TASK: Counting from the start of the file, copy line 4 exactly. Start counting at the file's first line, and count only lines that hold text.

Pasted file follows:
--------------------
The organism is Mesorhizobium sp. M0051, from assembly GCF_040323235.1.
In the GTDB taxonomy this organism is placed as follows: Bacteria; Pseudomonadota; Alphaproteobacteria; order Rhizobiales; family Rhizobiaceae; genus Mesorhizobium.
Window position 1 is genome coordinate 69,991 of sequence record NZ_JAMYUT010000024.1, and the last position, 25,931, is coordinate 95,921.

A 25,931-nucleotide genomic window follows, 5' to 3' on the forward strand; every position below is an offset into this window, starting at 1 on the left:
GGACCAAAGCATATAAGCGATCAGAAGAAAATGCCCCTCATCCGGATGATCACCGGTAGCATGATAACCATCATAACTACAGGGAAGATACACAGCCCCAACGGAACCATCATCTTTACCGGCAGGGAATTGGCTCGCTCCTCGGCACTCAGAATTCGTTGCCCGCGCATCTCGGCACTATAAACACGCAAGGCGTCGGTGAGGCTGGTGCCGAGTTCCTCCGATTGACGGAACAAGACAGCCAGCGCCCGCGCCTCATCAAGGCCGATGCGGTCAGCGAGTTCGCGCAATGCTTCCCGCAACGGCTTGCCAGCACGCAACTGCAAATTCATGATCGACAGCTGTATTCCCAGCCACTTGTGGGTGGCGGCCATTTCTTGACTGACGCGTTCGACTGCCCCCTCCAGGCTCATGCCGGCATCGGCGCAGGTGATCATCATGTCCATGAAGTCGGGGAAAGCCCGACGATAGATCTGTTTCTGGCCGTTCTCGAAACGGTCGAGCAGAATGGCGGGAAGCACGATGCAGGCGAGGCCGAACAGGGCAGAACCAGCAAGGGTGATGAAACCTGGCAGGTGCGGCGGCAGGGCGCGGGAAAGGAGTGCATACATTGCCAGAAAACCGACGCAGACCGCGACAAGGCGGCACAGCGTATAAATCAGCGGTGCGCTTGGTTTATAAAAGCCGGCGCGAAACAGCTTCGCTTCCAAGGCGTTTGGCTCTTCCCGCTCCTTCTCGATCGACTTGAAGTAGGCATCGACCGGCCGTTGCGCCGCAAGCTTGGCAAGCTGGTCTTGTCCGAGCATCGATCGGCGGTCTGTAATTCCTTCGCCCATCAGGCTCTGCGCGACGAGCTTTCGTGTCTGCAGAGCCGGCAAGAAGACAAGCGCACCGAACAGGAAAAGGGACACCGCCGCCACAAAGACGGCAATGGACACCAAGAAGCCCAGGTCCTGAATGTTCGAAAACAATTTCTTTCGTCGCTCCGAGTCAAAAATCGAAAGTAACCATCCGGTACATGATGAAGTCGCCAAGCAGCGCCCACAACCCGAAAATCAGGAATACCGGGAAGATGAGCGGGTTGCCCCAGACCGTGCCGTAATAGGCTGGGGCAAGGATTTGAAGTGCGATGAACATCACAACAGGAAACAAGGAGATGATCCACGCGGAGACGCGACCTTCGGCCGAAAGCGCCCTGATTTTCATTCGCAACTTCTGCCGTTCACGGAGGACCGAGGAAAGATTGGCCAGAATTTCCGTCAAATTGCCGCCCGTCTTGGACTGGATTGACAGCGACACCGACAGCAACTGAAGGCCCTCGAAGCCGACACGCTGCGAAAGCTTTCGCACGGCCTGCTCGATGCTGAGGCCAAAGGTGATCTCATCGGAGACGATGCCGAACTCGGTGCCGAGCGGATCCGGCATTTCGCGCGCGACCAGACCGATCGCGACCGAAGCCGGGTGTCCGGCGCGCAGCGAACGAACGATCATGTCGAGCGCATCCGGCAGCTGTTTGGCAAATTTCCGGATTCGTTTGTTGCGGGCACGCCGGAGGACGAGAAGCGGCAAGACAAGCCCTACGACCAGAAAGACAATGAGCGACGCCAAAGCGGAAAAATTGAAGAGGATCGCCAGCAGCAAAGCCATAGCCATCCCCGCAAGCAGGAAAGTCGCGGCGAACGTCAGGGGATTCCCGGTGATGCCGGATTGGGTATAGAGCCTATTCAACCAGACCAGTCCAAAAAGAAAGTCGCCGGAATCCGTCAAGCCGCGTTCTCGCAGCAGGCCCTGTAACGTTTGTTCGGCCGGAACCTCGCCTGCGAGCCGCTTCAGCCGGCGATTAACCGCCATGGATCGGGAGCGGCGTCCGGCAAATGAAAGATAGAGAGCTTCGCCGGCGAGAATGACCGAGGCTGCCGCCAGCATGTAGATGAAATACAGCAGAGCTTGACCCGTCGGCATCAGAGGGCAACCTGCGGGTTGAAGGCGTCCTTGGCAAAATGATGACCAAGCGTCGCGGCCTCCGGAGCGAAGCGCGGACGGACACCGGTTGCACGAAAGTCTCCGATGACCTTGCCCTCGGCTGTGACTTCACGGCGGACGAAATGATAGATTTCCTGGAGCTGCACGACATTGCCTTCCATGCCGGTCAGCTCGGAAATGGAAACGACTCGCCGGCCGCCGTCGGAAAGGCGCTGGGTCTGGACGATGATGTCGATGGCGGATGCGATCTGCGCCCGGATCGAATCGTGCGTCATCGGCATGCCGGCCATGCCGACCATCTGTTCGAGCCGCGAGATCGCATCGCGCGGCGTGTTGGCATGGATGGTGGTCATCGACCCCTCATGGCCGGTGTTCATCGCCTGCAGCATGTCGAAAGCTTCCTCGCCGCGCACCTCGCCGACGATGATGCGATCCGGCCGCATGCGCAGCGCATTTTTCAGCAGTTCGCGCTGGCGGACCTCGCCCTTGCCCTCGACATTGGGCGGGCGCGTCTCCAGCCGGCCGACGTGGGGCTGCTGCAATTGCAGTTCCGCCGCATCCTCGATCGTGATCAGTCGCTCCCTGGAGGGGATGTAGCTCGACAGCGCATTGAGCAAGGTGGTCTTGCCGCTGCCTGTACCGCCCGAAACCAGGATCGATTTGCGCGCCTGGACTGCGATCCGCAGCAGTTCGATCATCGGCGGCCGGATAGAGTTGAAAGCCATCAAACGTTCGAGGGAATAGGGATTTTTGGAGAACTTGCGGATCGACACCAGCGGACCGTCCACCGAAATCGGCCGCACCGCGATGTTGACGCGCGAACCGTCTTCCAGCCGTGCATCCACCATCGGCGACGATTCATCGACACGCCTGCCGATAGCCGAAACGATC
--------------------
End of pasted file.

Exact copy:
A 25,931-nucleotide genomic window follows, 5' to 3' on the forward strand; every position below is an offset into this window, starting at 1 on the left: